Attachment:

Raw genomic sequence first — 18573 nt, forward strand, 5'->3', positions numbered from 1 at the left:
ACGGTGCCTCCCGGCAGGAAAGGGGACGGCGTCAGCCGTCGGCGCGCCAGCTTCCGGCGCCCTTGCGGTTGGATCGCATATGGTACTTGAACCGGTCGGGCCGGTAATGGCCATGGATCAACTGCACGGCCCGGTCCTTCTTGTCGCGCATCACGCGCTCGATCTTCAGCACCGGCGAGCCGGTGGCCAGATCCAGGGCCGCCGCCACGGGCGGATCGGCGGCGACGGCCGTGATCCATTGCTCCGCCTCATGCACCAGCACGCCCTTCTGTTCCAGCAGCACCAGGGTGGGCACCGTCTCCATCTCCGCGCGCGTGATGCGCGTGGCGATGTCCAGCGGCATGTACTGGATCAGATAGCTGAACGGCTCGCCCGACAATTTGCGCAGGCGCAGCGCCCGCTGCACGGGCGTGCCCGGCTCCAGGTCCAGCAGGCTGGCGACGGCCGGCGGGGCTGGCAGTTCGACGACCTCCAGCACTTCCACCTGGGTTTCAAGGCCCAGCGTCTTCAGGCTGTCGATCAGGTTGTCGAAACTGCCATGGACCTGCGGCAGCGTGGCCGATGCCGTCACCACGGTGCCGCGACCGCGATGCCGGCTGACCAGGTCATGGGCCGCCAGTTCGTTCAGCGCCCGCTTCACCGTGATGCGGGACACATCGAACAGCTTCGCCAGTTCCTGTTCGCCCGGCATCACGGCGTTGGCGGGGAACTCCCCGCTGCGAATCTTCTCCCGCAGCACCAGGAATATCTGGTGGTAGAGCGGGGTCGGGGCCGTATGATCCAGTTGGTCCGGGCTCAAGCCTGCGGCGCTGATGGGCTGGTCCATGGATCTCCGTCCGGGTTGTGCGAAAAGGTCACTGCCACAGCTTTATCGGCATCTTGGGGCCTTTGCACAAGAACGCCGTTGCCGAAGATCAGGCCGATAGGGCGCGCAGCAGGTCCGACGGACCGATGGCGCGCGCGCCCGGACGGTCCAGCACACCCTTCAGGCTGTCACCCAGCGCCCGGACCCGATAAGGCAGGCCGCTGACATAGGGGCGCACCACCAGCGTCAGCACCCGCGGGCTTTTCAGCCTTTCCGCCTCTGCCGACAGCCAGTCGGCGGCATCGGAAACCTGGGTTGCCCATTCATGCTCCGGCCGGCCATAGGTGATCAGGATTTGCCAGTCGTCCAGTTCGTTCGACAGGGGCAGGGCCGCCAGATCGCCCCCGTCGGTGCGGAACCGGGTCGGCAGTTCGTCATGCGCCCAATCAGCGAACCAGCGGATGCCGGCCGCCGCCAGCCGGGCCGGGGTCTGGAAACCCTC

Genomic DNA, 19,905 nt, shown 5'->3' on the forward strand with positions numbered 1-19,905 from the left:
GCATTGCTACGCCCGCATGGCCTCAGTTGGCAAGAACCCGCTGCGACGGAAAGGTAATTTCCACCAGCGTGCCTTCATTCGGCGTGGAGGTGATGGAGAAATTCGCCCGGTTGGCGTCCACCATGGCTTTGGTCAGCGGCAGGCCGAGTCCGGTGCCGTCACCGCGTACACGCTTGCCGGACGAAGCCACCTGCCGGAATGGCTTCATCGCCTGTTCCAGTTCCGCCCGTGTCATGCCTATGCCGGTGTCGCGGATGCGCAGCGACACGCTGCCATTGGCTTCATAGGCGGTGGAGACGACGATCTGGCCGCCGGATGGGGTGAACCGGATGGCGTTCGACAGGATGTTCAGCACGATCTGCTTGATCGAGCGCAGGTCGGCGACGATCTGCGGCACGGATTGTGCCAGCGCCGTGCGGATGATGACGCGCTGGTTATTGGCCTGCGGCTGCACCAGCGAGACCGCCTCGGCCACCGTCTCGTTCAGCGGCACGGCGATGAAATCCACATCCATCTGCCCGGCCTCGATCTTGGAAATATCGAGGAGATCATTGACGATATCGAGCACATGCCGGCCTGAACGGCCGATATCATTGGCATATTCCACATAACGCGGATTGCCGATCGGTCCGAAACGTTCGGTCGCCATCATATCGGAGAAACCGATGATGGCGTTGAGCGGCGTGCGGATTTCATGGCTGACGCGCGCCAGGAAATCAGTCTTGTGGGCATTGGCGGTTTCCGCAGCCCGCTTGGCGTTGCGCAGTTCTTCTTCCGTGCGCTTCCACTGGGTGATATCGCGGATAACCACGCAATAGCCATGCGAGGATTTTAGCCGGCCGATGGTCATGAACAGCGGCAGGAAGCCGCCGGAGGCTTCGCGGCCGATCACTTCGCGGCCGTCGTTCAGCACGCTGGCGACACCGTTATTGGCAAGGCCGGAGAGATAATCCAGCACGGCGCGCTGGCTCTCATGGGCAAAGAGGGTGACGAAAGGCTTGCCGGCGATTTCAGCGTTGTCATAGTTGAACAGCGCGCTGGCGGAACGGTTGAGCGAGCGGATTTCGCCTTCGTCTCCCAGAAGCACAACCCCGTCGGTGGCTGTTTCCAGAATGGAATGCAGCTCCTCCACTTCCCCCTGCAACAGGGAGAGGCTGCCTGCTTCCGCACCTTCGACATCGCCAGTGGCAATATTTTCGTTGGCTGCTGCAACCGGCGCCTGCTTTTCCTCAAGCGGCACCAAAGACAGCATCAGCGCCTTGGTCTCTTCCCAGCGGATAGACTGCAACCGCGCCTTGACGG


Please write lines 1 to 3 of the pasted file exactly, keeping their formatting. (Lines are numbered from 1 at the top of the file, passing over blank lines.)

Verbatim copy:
Raw genomic sequence first — 18573 nt, forward strand, 5'->3', positions numbered from 1 at the left:
ACGGTGCCTCCCGGCAGGAAAGGGGACGGCGTCAGCCGTCGGCGCGCCAGCTTCCGGCGCCCTTGCGGTTGGATCGCATATGGTACTTGAACCGGTCGGGCCGGTAATGGCCATGGATCAACTGCACGGCCCGGTCCTTCTTGTCGCGCATCACGCGCTCGATCTTCAGCACCGGCGAGCCGGTGGCCAGATCCAGGGCCGCCGCCACGGGCGGATCGGCGGCGACGGCCGTGATCCATTGCTCCGCCTCATGCACCAGCACGCCCTTCTGTTCCAGCAGCACCAGGGTGGGCACCGTCTCCATCTCCGCGCGCGTGATGCGCGTGGCGATGTCCAGCGGCATGTACTGGATCAGATAGCTGAACGGCTCGCCCGACAATTTGCGCAGGCGCAGCGCCCGCTGCACGGGCGTGCCCGGCTCCAGGTCCAGCAGGCTGGCGACGGCCGGCGGGGCTGGCAGTTCGACGACCTCCAGCACTTCCACCTGGGTTTCAAGGCCCAGCGTCTTCAGGCTGTCGATCAGGTTGTCGAAACTGCCATGGACCTGCGGCAGCGTGGCCGATGCCGTCACCACGGTGCCGCGACCGCGATGCCGGCTGACCAGGTCATGGGCCGCCAGTTCGTTCAGCGCCCGCTTCACCGTGATGCGGGACACATCGAACAGCTTCGCCAGTTCCTGTTCGCCCGGCATCACGGCGTTGGCGGGGAACTCCCCGCTGCGAATCTTCTCCCGCAGCACCAGGAATATCTGGTGGTAGAGCGGGGTCGGGGCCGTATGATCCAGTTGGTCCGGGCTCAAGCCTGCGGCGCTGATGGGCTGGTCCATGGATCTCCGTCCGGGTTGTGCGAAAAGGTCACTGCCACAGCTTTATCGGCATCTTGGGGCCTTTGCACAAGAACGCCGTTGCCGAAGATCAGGCCGATAGGGCGCGCAGCAGGTCCGACGGACCGATGGCGCGCGCGCCCGGACGGTCCAGCACACCCTTCAGGCTGTCACCCAGCGCCCGGACCCGATAAGGCAGGCCGCTGACATAGGGGCGCACCACCAGCGTCAGCACCCGCGGGCTTTTCAGCCTTTCCGCCTCTGCCGACAGCCAGTCGGCGGCATCGGAAACCTGGGTTGCCCATTCATGCTCCGGCCGGCCATAGGTGATCAGGATTTGCCAGTCGTCCAGTTCGTTCGACAGGGGCAGGGCCGCCAGATCGCCCCCGTCGGTGCGGAACCGGGTCGGCAGTTCGTCATGCGCCCAATCAGCGAACCAGCGGATGCCGGCCGCCGCCAGCCGGGCCGGGGTCTGGAAACCCTC

Genomic DNA, 19,905 nt, shown 5'->3' on the forward strand with positions numbered 1-19,905 from the left: